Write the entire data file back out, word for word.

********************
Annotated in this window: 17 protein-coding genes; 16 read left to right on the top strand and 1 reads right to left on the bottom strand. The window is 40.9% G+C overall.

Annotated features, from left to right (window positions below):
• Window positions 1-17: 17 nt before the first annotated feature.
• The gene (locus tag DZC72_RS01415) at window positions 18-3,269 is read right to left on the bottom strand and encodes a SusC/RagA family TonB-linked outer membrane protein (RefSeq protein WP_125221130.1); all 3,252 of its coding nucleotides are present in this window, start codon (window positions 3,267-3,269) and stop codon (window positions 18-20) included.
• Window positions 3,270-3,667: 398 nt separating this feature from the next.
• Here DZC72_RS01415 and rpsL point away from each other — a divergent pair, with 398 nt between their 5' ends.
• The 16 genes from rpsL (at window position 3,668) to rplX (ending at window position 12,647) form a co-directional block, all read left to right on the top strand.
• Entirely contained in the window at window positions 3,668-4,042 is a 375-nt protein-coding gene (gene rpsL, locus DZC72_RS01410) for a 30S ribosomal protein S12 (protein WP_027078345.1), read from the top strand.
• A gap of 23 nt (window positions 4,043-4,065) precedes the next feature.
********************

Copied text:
Annotated in this window: 17 protein-coding genes; 16 read left to right on the top strand and 1 reads right to left on the bottom strand. The window is 40.9% G+C overall.

Annotated features, from left to right (window positions below):
• Window positions 1-17: 17 nt before the first annotated feature.
• The gene (locus tag DZC72_RS01415) at window positions 18-3,269 is read right to left on the bottom strand and encodes a SusC/RagA family TonB-linked outer membrane protein (RefSeq protein WP_125221130.1); all 3,252 of its coding nucleotides are present in this window, start codon (window positions 3,267-3,269) and stop codon (window positions 18-20) included.
• Window positions 3,270-3,667: 398 nt separating this feature from the next.
• Here DZC72_RS01415 and rpsL point away from each other — a divergent pair, with 398 nt between their 5' ends.
• The 16 genes from rpsL (at window position 3,668) to rplX (ending at window position 12,647) form a co-directional block, all read left to right on the top strand.
• Entirely contained in the window at window positions 3,668-4,042 is a 375-nt protein-coding gene (gene rpsL, locus DZC72_RS01410) for a 30S ribosomal protein S12 (protein WP_027078345.1), read from the top strand.
• A gap of 23 nt (window positions 4,043-4,065) precedes the next feature.